Is $100 million too much for one year for one Citigroup trader? That's what the White House pay czar may decide as he starts his compensation review at bailed-out financial firms. But Citi is arguing that its energy trader deserves the money. Takeaway friend and finance expert Alvin Hall looks at the bank's argument. And we speak to two people with an opinion: Matt Spaulding is a small business owner in Atlanta; and Judy Coughlin is a clerical worker in Lowell whose union just voted for a pay freeze.
Watch a Fox Business News report on Citigroup's push for compensation.
As hundreds turned out for Eunice Kennedy Shriver's public wake on Thursday, we look at what her death means for one of the greatest political dynasties in the history of the United States. Political columnist Joan Vennochi of the Boston Globe joins us with a look at who stands to inherit the Kennedy crown.
If you weren't able to attend Ms. Shriver's wake, here's the coverage from the Cape Cod Times:
President Obama's pledge to shut down the infamous federal detention center at Guantánamo Bay, Cuba, by January 2010 means the administration needs to quickly find a place for the 229 detainees still housed there. After federal officials took a tour of the facility on Thursday, speculation mounted that the new Guantánamo might be a maximum security prison in Standish, Michigan (population 1,581). We speak to Detroit Free Press reporter Kathleen Gray, who was at the prison during the tour, and to the mayor of Standish, Kevin King, about what this might mean for the town.
The number two automaker in the United States is enjoying a surge in sales, thanks to the federal government's "Cash for Clunkers" program. On Thursday, Ford announced it would be boosting production on both the Ford Focus and the Escape to keep up with demand. The company’s chief sales analyst, George Pipas, talks with us about Ford’s prospects. ... (click through for the full transcript)
General Motors says it will open a new plant to assemble battery packs for the soon-to-be released Chevy Volt, the company's new rechargeable electric car. The media blitz for the Volt began on Tuesday, focusing on the car's projected gas mileage (230 miles per gallon on city streets) and downplaying the car's hefty price tag ($40,000).
GM plans to open the battery plant in Wayne County, Michigan; it's expected to create 100 new jobs in the economically struggling county. We talk to New York Times auto industry reporter Nick Bunkley and Wayne County executive Robert Ficano about new cars and new jobs.
It's a summer Friday, which means that new movies are opening nationwide. To help us navigate Hollywood's new releases we speak with Wesley Morris, film critic for the Boston Globe. This week he gives us his thoughts on two films to avoid (*cough*The Time Traveler's Wife and The Goods: Live Hard, Sell Hard*cough*) and two to watch: Ponyo and Peter Jackson's District 9.
Rachel McAdams, who is a lovely, mysteriously aged actress – she could be 13, she could be 35, it's unclear – and Eric Bana, who is very manly and fulfills his contractual obligation to take off his clothes at some point. They're good stars! I like watching them... in other movies! Together, they don't really have anything, and the movie basically is not about the love they have for each other, it's about how hard it is to keep that love going when you're contending with the special effects department. — Wesley Morris on the stars of "The Time Traveler's Wife"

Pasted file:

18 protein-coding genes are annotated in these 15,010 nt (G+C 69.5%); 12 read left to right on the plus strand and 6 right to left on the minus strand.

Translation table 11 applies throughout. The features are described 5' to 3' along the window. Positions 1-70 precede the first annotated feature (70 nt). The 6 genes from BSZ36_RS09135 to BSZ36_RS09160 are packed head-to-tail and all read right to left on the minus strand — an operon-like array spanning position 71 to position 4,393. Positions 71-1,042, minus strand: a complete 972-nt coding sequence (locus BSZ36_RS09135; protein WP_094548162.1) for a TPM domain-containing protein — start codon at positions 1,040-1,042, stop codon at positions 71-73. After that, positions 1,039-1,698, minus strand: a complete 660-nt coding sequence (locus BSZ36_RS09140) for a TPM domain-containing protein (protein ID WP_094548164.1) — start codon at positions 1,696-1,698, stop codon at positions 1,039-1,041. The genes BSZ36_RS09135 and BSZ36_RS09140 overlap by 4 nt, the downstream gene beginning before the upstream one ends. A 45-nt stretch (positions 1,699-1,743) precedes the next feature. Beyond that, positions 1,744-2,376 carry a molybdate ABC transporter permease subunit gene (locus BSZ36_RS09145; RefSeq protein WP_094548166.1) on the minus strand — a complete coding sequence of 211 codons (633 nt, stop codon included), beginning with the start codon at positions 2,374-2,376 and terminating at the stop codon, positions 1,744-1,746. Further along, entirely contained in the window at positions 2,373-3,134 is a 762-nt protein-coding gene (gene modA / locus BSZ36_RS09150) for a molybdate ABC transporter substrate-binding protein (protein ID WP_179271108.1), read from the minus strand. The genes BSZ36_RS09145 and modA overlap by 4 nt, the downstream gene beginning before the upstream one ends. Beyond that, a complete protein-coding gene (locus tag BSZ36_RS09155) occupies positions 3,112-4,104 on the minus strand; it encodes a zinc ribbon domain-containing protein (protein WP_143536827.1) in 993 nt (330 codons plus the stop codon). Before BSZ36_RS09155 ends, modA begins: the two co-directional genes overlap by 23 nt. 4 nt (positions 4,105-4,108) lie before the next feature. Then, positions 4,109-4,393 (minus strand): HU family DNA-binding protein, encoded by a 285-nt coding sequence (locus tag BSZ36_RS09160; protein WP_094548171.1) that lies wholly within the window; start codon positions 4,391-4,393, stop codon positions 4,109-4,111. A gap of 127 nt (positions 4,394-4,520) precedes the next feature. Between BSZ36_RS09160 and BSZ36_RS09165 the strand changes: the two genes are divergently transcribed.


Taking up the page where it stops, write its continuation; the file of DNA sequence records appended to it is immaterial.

Decide for yourself! Here's the trailer for "Ponyo"
And here's a preview of "The Goods: Live Hard, Sell Hard":
U.S. Secretary of State Hillary Clinton ends her 11-day trip across Africa today with a stop in the nation of Cape Verde. The State Department calls Clinton’s Africa trip a success, but her critics brush it off as little more than a “goodwill listening tour." Jendayi Frazer, former assistant secretary of state for Africa under the Bush administration, helps The Takeaway assess the significance of Clinton's trip.
Les Paul, the man known as "the father of the electric guitar,” passed away yesterday at the age of 94. Paul was inducted in to the Inventors Hall of Fame in 2005 for the innovations he brought to the science of recording. We speak to three-time Grammy nominated recording engineer Mark Rubel about the legacy Les Paul leaves behind.
Tomorrow, in the midst of a string of health care town halls, President Obama is squeezing in a family trip with Michelle and his daughters. The Obamas will visit the Grand Canyon and Yellowstone National Park. The former mayor of West Yellowstone, Montana, Jerry Johnson, tells us how the locals are responding to the impending presidential visit.
Louise Story, finance reporter for the New York Times, joins The Takeaway to help parse the latest economic data. The Consumer Price Index remained flat in July, making for an annual decline of 2.1 percent — the largest in 60 years. Industrial production, however, rose in July for only the second time since the recession officially began in December 2007. Story says that the minimal change in inflation is a good sign, which will allow the Fed to keep on its current monetary strategy.
This Sunday, AMC kicks off the third season of its runaway hit, Mad Men. Set in 1960’s New York City, the show celebrates the world-weary cool of the Madison Avenue advertising world. It also portrays an America in transition, having passed through the doldrums of the Eisenhower era and not yet ready for the free lovin’ Woodstock nation. For a look at what this year’s Mad Men brings to the small screen, we are joined by Eric Deggans. He is the television and media critic for the St. Petersburg Times. And to gauge if Mad Men gets the advertising world right, we are joined by Cindy Gallop. She is an advertising consultant and former chairman of the advertising agency BBH.
Courtesy of AMC TV, here's the finale of season 2: